The creative sector of the South African economy has been winning in recent years. In 2016, government-backed researchers at Rhodes University estimated that the creative sector earned R63-billion or 1.7% of the national gross domestic product (GDP).
Artistic industries have grown since then and national artistic output is consistently gaining visibility and international relevance. The visual arts are riding this wave, as seen by the splashy arrivals of Zeitz MOCAA and the Norval Foundation, and the expansion of art fairs bankrolled by Investec, RMB and Sandton City.
The visual arts depend on sociality to a large degree. For fairs, galleries, and museums to function, arts organisations need people to gather as gatherings means ticket sales, art sales, book sales and even drinks sales, all contributing to the overall success of the institution.
But social life has changed lately. With the looming threat of Covid-19 contagion, gathering is no more. In turn, the entire economic network that the “art world” depends on has been derailed. This is a network of freelancers, resellers and behind-the-scenes actors, like tastemakers, cleaners, picture framers, guides, security guards, teachers and, of course, art makers.
Things seem dire for the arts even at a time when a stay-at-home nation is hungry for cultural produce. Evidenced by the rise of digital exhibitions, Zoom orchestras, livestreaming documentaries and films that saw their release pushed forward (like The Last Dance with Michael Jordan on Netflix), and Instagram live workshops, people are bringing art and culture into their homes in a new way.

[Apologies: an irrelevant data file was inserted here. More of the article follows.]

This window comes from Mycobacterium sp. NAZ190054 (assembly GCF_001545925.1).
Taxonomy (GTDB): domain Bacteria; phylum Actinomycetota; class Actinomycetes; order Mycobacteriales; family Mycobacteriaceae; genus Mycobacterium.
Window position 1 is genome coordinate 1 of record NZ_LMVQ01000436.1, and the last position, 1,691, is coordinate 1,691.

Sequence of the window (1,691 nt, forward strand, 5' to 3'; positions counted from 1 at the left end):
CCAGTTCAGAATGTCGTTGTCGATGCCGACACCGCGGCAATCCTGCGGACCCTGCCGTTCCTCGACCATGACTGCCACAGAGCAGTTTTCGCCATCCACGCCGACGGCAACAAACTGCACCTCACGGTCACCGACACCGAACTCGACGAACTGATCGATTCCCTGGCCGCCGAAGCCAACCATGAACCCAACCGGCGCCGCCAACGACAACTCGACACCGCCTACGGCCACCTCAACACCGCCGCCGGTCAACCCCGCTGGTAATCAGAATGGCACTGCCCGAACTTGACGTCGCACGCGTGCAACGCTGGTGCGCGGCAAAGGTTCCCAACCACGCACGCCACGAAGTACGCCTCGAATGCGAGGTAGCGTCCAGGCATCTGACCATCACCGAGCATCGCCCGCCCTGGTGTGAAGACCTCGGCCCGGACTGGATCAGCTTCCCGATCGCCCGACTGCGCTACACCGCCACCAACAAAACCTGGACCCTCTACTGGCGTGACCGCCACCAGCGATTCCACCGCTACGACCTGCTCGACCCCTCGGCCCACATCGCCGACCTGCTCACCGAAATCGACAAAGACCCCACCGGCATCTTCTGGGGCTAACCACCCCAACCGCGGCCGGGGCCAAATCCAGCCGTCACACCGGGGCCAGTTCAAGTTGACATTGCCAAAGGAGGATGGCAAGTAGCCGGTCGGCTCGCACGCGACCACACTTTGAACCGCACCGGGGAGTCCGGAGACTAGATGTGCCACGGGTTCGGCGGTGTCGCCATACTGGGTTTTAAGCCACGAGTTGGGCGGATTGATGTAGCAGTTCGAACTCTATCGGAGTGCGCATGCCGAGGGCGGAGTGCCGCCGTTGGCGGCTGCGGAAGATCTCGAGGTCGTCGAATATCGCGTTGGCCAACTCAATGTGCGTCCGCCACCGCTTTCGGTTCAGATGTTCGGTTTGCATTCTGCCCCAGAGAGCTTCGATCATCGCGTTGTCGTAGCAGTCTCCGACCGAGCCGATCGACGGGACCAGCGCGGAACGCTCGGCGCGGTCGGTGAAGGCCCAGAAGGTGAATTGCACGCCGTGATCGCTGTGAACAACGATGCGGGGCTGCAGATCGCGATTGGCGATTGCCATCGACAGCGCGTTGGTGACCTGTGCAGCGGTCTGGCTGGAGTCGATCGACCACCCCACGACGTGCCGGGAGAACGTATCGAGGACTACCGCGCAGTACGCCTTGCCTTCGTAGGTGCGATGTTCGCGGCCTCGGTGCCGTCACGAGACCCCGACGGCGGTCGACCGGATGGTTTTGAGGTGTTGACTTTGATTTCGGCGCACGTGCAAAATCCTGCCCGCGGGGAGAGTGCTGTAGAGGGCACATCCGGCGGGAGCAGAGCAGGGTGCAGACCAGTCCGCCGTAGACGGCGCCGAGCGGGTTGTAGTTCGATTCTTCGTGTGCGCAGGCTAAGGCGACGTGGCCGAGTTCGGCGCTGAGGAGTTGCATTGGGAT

Art is an escape from domestic isolation and a perspective shift away from this year’s chaotic uncertainty, and this is why it’s even more concerning that some artists are potentially going to be out of work and left empty-handed, as the lockdown – even under lesser strict conditions – leaves many without options.
And yet, the situation is not hopeless. Creatives are advocating for themselves and others in response to the economic damage of the virus with artists, curators and administrators organising for labour rights. Front and centre are countless independent artists, freelancers who are now neglected by the state’s emergency efforts.
Refilwe Nkomo describes herself a “slash-person” — i.e. an artist/curator/educator/writer with art/politics/business science degrees from South Africa/the US and experience as a freelancer/civil society member focusing on rural health.
In January 2020, she added another slash to her resume: Director of a 6,000+ member arts organisation, The Visual Arts Network of South Africa (VANSA).
The network advocates for artists, focusing on labour rights and state benefits for freelancing creatives. They work to create inclusive social, intellectual and commercial networks for artists across the country with a model of decentralisation, study, professional access, a sort of NGO.
Nkomo had been director of VANSA for just shy of three months when the lockdown began.
“It’s been a very steep learning curve,” she says.
But this has not affected her ambitions, she has an optimistic spin on the pandemic, saying, “an international crisis is showing that there are many opportunities, particularly in terms of virtual space and development of local economies”.